Are synthetic drugs dangerous?
Use of synthetic marijuana and bath salts has increased dramatically in recent years, despite health warnings from the states, public health authorities, and poison control centers. One reason that synthetic drugs are extremely dangerous is that buyers don’t know what chemicals they are ingesting. Even dealers often don’t know what ingredients are in the drugs they sell. Individual products can contain a vast range of different chemicals and potencies, some of which can be 2 to 500 times stronger than THC. Similar to the adverse effects of cocaine, LSD, and methamphetamine, bath salt use is associated with increased heart rate and blood pressure, extreme paranoia, hallucinations, and violent behavior.
Poison control centers throughout the country are reporting a dramatic increase in the number of calls relating to synthetic marijuana and bath salts. Spice can raise blood pressure and cause reduced blood supply to the heart. In a few cases, it has been associated with heart attacks. Regular users may experience withdrawal and addiction symptoms. Researchers still do not know all the ways Spice may affect human health or how toxic it may be, but one public health concern is that there may be harmful metal residues in Spice mixtures. Without further analyses, it is difficult to determine whether this concern is justified.
How common is synthetic drug abuse?
Synthetic drugs are popular, especially among young people. Data from the 2011 Monitoring the Future survey of youth drug-use trends reports that 11.4 percent of twelfth graders used Spice or K2 in the prior year, making it the second most commonly used illicit drug among high school seniors. Young adults also use the drug.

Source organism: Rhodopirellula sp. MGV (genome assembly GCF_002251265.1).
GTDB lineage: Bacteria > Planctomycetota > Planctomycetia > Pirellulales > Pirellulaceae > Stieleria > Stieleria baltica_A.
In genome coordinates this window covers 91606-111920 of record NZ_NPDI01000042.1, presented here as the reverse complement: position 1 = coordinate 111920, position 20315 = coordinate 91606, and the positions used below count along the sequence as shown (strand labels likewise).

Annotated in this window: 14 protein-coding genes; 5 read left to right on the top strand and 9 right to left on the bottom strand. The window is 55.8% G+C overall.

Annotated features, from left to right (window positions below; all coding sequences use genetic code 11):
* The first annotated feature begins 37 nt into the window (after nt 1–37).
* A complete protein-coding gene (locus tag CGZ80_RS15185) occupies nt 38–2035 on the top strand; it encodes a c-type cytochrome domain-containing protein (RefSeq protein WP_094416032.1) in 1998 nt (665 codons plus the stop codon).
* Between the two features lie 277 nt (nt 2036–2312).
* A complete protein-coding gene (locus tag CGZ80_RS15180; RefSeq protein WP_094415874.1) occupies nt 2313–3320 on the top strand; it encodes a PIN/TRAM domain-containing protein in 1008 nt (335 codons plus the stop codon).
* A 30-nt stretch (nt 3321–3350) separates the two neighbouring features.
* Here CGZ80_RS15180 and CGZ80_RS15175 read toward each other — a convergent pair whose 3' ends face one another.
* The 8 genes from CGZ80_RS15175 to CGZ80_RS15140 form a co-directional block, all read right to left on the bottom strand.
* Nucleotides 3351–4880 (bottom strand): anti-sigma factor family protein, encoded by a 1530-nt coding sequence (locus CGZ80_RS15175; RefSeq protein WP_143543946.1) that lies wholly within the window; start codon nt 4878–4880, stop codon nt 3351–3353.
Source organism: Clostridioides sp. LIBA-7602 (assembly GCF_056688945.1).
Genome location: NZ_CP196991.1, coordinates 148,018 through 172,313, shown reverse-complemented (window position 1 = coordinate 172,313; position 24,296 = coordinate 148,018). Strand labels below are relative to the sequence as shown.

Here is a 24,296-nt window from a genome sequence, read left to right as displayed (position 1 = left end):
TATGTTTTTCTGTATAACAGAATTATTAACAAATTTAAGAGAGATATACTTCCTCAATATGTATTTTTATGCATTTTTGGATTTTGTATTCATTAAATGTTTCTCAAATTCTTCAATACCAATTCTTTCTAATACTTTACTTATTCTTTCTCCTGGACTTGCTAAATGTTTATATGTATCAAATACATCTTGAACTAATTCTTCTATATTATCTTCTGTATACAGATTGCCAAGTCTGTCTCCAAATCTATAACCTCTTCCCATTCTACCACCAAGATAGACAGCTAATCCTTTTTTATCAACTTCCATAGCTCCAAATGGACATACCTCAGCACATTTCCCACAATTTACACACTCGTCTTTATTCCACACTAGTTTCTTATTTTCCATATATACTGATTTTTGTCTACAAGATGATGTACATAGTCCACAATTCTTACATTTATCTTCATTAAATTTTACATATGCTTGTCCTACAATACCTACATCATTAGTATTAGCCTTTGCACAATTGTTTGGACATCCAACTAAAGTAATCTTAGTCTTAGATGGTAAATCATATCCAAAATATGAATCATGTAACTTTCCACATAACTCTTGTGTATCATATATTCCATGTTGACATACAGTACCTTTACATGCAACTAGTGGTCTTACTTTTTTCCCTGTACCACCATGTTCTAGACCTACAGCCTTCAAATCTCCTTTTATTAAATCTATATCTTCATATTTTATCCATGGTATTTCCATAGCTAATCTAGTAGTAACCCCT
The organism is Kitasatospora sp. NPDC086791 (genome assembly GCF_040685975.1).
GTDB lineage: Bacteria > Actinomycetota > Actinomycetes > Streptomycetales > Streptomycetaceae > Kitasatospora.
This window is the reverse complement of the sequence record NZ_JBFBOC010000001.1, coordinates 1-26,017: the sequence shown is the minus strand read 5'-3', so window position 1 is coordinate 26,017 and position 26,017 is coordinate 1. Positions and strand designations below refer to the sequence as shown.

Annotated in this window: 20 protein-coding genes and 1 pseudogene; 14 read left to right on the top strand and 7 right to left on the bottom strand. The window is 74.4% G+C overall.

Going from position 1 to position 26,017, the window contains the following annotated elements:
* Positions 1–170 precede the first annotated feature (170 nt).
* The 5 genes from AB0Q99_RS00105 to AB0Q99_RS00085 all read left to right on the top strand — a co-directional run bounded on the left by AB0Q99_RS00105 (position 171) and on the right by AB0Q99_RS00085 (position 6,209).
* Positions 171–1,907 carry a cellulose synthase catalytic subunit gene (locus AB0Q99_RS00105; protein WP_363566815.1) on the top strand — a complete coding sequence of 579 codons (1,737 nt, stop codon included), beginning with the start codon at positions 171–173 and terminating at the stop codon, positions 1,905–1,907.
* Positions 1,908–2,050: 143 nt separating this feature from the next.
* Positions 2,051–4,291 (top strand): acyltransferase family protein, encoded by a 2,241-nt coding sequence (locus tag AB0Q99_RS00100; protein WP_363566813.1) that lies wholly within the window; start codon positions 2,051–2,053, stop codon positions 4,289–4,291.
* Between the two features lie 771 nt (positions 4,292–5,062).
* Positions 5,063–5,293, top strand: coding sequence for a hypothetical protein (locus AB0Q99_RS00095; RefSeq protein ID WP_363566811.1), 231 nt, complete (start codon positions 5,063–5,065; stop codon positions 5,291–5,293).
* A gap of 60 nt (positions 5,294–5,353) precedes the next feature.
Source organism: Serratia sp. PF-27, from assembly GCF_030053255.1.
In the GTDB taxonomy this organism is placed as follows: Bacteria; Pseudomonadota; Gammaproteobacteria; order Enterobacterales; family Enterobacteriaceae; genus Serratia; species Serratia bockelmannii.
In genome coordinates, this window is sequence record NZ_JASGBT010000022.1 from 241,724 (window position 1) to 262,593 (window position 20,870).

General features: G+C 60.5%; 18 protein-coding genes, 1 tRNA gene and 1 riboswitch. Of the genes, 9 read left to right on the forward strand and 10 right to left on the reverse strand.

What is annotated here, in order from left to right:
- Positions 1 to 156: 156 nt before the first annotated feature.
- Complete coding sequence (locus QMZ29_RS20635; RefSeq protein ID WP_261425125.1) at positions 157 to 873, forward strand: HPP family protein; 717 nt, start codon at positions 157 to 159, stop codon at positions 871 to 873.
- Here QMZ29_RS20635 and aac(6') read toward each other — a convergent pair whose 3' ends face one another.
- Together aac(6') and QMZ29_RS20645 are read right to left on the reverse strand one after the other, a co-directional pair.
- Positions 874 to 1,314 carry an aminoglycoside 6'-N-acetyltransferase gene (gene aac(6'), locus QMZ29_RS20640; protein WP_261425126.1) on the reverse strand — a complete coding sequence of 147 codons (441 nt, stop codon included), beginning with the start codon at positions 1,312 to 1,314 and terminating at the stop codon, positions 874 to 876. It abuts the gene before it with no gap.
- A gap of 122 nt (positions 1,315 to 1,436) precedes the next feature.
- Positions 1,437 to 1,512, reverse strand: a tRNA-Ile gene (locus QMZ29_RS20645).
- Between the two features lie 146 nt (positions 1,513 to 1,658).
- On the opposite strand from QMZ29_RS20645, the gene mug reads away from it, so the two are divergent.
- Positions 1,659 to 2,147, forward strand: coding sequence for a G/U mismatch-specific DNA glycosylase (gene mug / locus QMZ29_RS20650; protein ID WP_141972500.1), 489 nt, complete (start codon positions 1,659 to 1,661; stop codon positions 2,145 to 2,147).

Easy access and the misperception that synthetic drugs are natural and therefore harmless have likely contributed to their popularity. Another selling point is that the chemicals used in synthetic drugs are not easily detected in standard drug tests, but new drug tests have now been developed.
How does synthetic drug use affect the brain?
Synthetic drug users report experiences similar to those produced by marijuana— elevated mood, relaxation, and altered perception—and in some cases the effects are even stronger than those of marijuana. Some users report psychotic effects like extreme anxiety, paranoia, and hallucinations.
So far, there have been no scientific studies of the effects of synthetic drugs on the human brain, but we do know that the cannabinoid compounds found in Spice products act on the same cell receptors as THC, the primary psychoactive component of marijuana. However, some of the compounds found in Spice bind more strongly to those receptors, which could lead to a much more powerful and unpredictable effect. Like the drugs they tend to emulate, synthetic drug use can lead to addiction.